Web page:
Future Reflections Fall 1991

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by Stephen O. Benson

Reprinted from the NFB of Illinois newsletter.

It has become commonplace for Americans to rely too heavily and too easily on superlatives to describe ordinary, or slightly more than ordinary, events, books, films, recordings, art, scenery, or people. It is, then, sometimes difficult to find words that aptly describe the exceptional. I find myself in this position as I begin to report the events of May 18, 1991. Those who were with me that day will, I think, have no difficulty at all believing that what we experienced together really did qualify as extraordinary.

The day dawned damp and cool, a dramatic contrast to what was to come. Federationists hosted a seminar for parents of blind children at Chicago's Essex Inn. Debbie Stein, Rita Szantay, and I designed a program whose contents included: survival skills for the `90s and beyond, independent travel, technology, low vision, socialization, day-care and pre-school placement, the individualized education plan (IEP), and the role and impact of the NFB. Parents of blind children made excellent presentations on expectations for their children, the role of the professional and unmet needs of these children.

Lunch was an all-too-short 75 minutes. Federationists mingled with parents to share information from a personal perspective and to answer a myriad of questions. Parents shared resource information as well as thoughts and feelings about their blind children. The atmosphere was positive and there prevailed a genuine warmth.

One of the most important things the Federation offers to parents of blind children is role models. On May 18, there were role models aplenty. Valerie Negri, state and national scholarship winner, officer of our student chapter, and biology major at St. Xavier College, delivered poignant remarks about survival skills and socialization. Allen Schaefer, a music teacher with outstanding credentials, talked about competing on terms of equality. Tony Burda, registered pharmacist and poison information specialist; Cathy Randall, alderman in the Jacksonville, Illinois, city council; Peter Grunwald, independent author of children's books; and Steve Hastalis, customer services representative and recording technician, all participated in the days events in a palpable and effective way.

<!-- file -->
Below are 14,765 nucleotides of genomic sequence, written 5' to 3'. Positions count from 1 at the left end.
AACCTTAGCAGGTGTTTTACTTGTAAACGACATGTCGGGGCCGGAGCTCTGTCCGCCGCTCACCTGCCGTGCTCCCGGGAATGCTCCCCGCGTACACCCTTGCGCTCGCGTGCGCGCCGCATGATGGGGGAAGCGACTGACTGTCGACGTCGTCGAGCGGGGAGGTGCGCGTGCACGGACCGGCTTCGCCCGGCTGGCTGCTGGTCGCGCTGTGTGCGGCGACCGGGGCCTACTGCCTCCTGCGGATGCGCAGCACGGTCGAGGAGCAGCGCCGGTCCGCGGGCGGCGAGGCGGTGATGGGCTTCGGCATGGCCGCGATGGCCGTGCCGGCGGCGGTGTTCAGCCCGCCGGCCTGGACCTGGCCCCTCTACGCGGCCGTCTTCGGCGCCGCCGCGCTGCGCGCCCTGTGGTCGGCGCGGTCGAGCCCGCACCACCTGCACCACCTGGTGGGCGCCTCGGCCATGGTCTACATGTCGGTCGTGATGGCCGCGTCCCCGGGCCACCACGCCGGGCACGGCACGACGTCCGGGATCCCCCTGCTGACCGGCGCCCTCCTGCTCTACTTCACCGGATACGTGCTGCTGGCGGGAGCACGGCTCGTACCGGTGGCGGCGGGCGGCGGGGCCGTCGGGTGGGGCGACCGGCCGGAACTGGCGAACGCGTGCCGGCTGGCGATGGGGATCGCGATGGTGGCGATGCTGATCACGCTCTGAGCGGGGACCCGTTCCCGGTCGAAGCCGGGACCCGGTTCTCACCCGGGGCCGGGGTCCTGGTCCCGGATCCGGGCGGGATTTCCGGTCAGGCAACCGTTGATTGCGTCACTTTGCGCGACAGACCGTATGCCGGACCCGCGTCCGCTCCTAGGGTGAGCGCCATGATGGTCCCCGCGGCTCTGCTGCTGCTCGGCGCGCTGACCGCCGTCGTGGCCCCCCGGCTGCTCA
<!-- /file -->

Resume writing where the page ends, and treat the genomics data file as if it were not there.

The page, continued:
Barbara Cheadle, who made keynote remarks and who participated vigorously throughout the day as National President of the NFB's division for Parents of Blind Children, and as the parent of a blind child, wrapped up the day's events by skillfully organizing the NFB of Illinois Parents of Blind Children.

At the day's end, Federationists, old and new, went away overwhelmed by the amount of information that had been exchanged, and buoyed up by the harmony that had been established. It was, truly, an extraordinary and very unusual day.

The officers elected by the NFBI Parents of Blind Children Chapter are: Suzanne Kuro, Hoff-man Estates, President; Dan Stefek, North Aurora, Vice President; Debbie Stein, Chicago, Secretary; and Amy Grau, Chicago, Board Member.

The next meeting of the NFBI Parents of Blind Children's Chapter will convene at 10:00 a.m. Saturday, September 21st, as part of the annual convention of the National Federation of the Blind of Illinois, to be held at the Holiday Inn in Jacksonville, Illinois.

Parents, this organization is for you and your blind children. Come and participate in this dynamic, exciting new group and, at the same time, participate fully in the entire convention. Be a part of the most effective organization of the blind in the United States.

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